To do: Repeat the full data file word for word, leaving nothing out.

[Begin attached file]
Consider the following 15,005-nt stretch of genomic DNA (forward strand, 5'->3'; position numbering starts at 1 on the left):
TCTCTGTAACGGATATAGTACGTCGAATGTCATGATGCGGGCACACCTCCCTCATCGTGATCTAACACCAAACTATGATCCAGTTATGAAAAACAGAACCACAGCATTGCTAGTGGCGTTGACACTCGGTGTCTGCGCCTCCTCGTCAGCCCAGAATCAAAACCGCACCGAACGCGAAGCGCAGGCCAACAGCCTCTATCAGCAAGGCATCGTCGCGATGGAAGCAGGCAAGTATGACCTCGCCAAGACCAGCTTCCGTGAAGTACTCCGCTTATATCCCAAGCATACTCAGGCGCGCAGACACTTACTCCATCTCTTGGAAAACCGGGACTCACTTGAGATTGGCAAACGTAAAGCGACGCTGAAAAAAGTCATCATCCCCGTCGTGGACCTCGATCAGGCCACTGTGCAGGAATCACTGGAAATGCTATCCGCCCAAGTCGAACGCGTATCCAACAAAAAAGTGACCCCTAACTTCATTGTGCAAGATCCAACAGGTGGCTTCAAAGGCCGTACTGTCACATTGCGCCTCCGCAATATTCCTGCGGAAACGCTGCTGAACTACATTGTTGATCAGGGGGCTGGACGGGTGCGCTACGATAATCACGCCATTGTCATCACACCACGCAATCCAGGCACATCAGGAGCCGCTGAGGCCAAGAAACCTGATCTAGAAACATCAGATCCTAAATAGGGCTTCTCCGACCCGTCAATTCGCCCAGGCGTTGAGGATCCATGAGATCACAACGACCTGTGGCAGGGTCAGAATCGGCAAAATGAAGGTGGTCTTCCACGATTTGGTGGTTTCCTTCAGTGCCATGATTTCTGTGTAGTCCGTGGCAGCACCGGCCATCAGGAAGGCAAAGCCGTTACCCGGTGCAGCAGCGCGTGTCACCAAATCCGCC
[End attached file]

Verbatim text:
Consider the following 15,005-nt stretch of genomic DNA (forward strand, 5'->3'; position numbering starts at 1 on the left):
TCTCTGTAACGGATATAGTACGTCGAATGTCATGATGCGGGCACACCTCCCTCATCGTGATCTAACACCAAACTATGATCCAGTTATGAAAAACAGAACCACAGCATTGCTAGTGGCGTTGACACTCGGTGTCTGCGCCTCCTCGTCAGCCCAGAATCAAAACCGCACCGAACGCGAAGCGCAGGCCAACAGCCTCTATCAGCAAGGCATCGTCGCGATGGAAGCAGGCAAGTATGACCTCGCCAAGACCAGCTTCCGTGAAGTACTCCGCTTATATCCCAAGCATACTCAGGCGCGCAGACACTTACTCCATCTCTTGGAAAACCGGGACTCACTTGAGATTGGCAAACGTAAAGCGACGCTGAAAAAAGTCATCATCCCCGTCGTGGACCTCGATCAGGCCACTGTGCAGGAATCACTGGAAATGCTATCCGCCCAAGTCGAACGCGTATCCAACAAAAAAGTGACCCCTAACTTCATTGTGCAAGATCCAACAGGTGGCTTCAAAGGCCGTACTGTCACATTGCGCCTCCGCAATATTCCTGCGGAAACGCTGCTGAACTACATTGTTGATCAGGGGGCTGGACGGGTGCGCTACGATAATCACGCCATTGTCATCACACCACGCAATCCAGGCACATCAGGAGCCGCTGAGGCCAAGAAACCTGATCTAGAAACATCAGATCCTAAATAGGGCTTCTCCGACCCGTCAATTCGCCCAGGCGTTGAGGATCCATGAGATCACAACGACCTGTGGCAGGGTCAGAATCGGCAAAATGAAGGTGGTCTTCCACGATTTGGTGGTTTCCTTCAGTGCCATGATTTCTGTGTAGTCCGTGGCAGCACCGGCCATCAGGAAGGCAAAGCCGTTACCCGGTGCAGCAGCGCGTGTCACCAAATCCGCC